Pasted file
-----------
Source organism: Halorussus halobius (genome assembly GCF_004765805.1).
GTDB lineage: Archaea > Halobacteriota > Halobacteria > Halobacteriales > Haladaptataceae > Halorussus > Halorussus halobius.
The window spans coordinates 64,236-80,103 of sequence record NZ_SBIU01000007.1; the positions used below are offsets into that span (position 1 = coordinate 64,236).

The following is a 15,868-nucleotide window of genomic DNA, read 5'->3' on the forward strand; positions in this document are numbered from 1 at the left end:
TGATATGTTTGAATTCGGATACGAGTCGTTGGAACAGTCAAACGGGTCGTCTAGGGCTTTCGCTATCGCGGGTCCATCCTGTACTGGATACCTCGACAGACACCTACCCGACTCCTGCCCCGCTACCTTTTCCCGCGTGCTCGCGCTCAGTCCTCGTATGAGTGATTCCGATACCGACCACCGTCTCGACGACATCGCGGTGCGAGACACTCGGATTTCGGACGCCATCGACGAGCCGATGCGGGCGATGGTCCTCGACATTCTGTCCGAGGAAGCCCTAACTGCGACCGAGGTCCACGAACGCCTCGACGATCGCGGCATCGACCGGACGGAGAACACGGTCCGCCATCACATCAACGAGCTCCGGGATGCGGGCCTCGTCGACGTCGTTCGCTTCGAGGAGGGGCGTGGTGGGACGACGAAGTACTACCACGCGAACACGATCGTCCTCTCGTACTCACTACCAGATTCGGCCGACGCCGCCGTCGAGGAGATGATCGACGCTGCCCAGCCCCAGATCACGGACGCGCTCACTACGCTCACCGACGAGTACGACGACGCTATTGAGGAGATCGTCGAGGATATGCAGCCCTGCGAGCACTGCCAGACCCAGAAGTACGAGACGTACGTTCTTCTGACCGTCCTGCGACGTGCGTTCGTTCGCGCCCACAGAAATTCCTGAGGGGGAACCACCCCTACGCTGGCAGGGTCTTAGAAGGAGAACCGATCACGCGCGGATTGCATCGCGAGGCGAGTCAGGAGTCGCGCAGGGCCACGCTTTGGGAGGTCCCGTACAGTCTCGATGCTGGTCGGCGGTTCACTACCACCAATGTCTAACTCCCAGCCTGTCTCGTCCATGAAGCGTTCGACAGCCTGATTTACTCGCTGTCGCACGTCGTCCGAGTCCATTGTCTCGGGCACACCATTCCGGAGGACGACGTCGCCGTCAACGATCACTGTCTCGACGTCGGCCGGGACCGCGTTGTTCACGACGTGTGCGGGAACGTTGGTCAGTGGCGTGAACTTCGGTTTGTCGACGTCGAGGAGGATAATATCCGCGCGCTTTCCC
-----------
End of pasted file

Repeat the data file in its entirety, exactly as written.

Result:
Source organism: Halorussus halobius (genome assembly GCF_004765805.1).
GTDB lineage: Archaea > Halobacteriota > Halobacteria > Halobacteriales > Haladaptataceae > Halorussus > Halorussus halobius.
The window spans coordinates 64,236-80,103 of sequence record NZ_SBIU01000007.1; the positions used below are offsets into that span (position 1 = coordinate 64,236).

The following is a 15,868-nucleotide window of genomic DNA, read 5'->3' on the forward strand; positions in this document are numbered from 1 at the left end:
TGATATGTTTGAATTCGGATACGAGTCGTTGGAACAGTCAAACGGGTCGTCTAGGGCTTTCGCTATCGCGGGTCCATCCTGTACTGGATACCTCGACAGACACCTACCCGACTCCTGCCCCGCTACCTTTTCCCGCGTGCTCGCGCTCAGTCCTCGTATGAGTGATTCCGATACCGACCACCGTCTCGACGACATCGCGGTGCGAGACACTCGGATTTCGGACGCCATCGACGAGCCGATGCGGGCGATGGTCCTCGACATTCTGTCCGAGGAAGCCCTAACTGCGACCGAGGTCCACGAACGCCTCGACGATCGCGGCATCGACCGGACGGAGAACACGGTCCGCCATCACATCAACGAGCTCCGGGATGCGGGCCTCGTCGACGTCGTTCGCTTCGAGGAGGGGCGTGGTGGGACGACGAAGTACTACCACGCGAACACGATCGTCCTCTCGTACTCACTACCAGATTCGGCCGACGCCGCCGTCGAGGAGATGATCGACGCTGCCCAGCCCCAGATCACGGACGCGCTCACTACGCTCACCGACGAGTACGACGACGCTATTGAGGAGATCGTCGAGGATATGCAGCCCTGCGAGCACTGCCAGACCCAGAAGTACGAGACGTACGTTCTTCTGACCGTCCTGCGACGTGCGTTCGTTCGCGCCCACAGAAATTCCTGAGGGGGAACCACCCCTACGCTGGCAGGGTCTTAGAAGGAGAACCGATCACGCGCGGATTGCATCGCGAGGCGAGTCAGGAGTCGCGCAGGGCCACGCTTTGGGAGGTCCCGTACAGTCTCGATGCTGGTCGGCGGTTCACTACCACCAATGTCTAACTCCCAGCCTGTCTCGTCCATGAAGCGTTCGACAGCCTGATTTACTCGCTGTCGCACGTCGTCCGAGTCCATTGTCTCGGGCACACCATTCCGGAGGACGACGTCGCCGTCAACGATCACTGTCTCGACGTCGGCCGGGACCGCGTTGTTCACGACGTGTGCGGGAACGTTGGTCAGTGGCGTGAACTTCGGTTTGTCGACGTCGAGGAGGATAATATCCGCGCGCTTTCCC